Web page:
1. Someone else created,
  2. Has dirty, unorganized, mixed-up data all over the place, and
  3. You have no other data source to get what you need.

What to do?  Here's another instance where using ISERROR with IF can help you "flag" trouble spots for data cleaning.

Let's take the same data set as yesterday, two columns that we want to divide.  In this case, however, there are some pesky text cells mixed in that are cramping our style.

We can "flag" those rows for cleaning with the formula,

=IF(ISERROR(N7/O7),"NEEDS CLEANING",N7/O7)

Now you can sort by the third row and have everything needing cleaning in a nice, manageable chunk of data.

Need additional help with ISERROR, IF, or other Excel elements?  Reach out today via live chat, email, or phone!

Error Catching: Using ISERROR With IF In Excel

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The great baseball catcher, coach, and philosopher Yogi Berra once said, "We made too many wrong mistakes."  You can be a mistake catcher too, brave Excel user!

More precisely, you can be an error catcher.  Let's say you wanted to divide the numbers in one column by the numbers in another column.  But look what happens when you divide by zero!  AN ERROR!

We can catch this sort of thing and make the cell return something else with a conditional statement (IF) and the ISERROR function.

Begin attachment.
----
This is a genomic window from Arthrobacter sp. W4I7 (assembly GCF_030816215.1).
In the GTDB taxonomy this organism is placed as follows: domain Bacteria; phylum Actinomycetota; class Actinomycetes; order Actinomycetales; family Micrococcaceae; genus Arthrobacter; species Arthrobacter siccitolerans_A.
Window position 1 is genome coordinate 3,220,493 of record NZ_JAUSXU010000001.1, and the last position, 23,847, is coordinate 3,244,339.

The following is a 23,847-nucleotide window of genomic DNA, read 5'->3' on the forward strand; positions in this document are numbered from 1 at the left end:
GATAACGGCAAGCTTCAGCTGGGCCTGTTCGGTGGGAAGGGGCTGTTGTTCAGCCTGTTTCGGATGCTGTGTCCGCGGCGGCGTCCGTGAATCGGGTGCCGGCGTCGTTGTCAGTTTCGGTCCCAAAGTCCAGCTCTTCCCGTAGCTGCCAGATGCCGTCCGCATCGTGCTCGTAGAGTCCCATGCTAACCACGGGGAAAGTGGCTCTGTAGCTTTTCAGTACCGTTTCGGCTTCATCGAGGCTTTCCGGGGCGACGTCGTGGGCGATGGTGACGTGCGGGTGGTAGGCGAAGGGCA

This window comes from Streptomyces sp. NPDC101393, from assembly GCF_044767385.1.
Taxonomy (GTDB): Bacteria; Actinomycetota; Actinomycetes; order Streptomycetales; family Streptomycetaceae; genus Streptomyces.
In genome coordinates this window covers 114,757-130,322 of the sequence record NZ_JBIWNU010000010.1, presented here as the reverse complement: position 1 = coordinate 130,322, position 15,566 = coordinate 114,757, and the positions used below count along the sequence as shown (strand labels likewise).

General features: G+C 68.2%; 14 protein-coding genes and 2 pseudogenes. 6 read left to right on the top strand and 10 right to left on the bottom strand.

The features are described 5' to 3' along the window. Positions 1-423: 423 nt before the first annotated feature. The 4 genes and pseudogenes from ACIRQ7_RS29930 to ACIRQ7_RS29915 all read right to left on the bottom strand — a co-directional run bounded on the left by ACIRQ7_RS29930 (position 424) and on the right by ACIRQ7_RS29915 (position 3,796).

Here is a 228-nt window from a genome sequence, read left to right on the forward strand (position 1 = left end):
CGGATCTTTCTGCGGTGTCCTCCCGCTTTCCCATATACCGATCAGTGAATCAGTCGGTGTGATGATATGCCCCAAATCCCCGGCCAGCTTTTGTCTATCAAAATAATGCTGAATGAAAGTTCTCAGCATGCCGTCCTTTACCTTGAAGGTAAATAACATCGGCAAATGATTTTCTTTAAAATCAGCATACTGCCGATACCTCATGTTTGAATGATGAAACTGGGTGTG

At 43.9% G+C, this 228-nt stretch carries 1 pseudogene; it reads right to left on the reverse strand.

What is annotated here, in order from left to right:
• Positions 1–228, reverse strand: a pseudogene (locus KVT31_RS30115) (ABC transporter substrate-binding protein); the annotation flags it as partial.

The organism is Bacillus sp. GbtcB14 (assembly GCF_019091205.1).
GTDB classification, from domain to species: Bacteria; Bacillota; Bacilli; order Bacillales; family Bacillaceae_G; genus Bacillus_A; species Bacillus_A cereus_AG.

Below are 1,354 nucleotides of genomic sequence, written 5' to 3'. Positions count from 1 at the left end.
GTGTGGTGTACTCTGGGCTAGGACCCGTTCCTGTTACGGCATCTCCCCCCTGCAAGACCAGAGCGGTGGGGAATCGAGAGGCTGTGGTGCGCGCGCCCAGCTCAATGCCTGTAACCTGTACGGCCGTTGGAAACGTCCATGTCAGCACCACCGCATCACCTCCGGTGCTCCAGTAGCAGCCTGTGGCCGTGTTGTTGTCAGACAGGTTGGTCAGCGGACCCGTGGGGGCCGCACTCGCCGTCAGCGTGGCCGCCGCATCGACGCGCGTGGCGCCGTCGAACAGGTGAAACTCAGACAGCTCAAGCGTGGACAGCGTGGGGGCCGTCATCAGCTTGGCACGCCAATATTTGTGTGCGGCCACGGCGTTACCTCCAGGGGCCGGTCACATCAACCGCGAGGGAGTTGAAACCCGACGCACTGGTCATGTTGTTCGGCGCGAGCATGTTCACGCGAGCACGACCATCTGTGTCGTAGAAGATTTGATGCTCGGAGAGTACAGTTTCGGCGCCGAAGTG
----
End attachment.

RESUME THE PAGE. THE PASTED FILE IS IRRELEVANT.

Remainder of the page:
=IF(ISERROR(N7/O7),0,N7/O7)

In English, this formula basically says "If dividing N7 by O7 results in an error, just return zero; otherwise, go ahead and divide N7 by O7."

Need additional help with IF, ISERROR, or other Excel elements?  Reach out today by live chat, email, or phone to our friendly team of Sherpas!

The Mighty IF: You Can Learn IFs In Excel!

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We discussed in the last post what it means to first put your conditional into an English sentence and then translate that into an Excel IF formula.  But what if the answer you want returned needs to use other cells' values?

Say, for instance, we had two columns of values.  Our English sentence would go something like,

If both values are positive, then return the sum of the values; otherwise, just return the largest of the two values.

In Excel, this would translate to

=IF(AND(N7>0,O7>0),N7+O7,MAX(N7:O7))

Looks complicated, but take it piece by piece!

both values are positive = AND(N7>0,O7>0)

return the sum of the value = N7+O7

return the largest of the two values = MAX(N7:O7)

Need additional help with IFs, ANDs, MAXs, or other Excel elements?  Reach out today via live chat, email, or phone!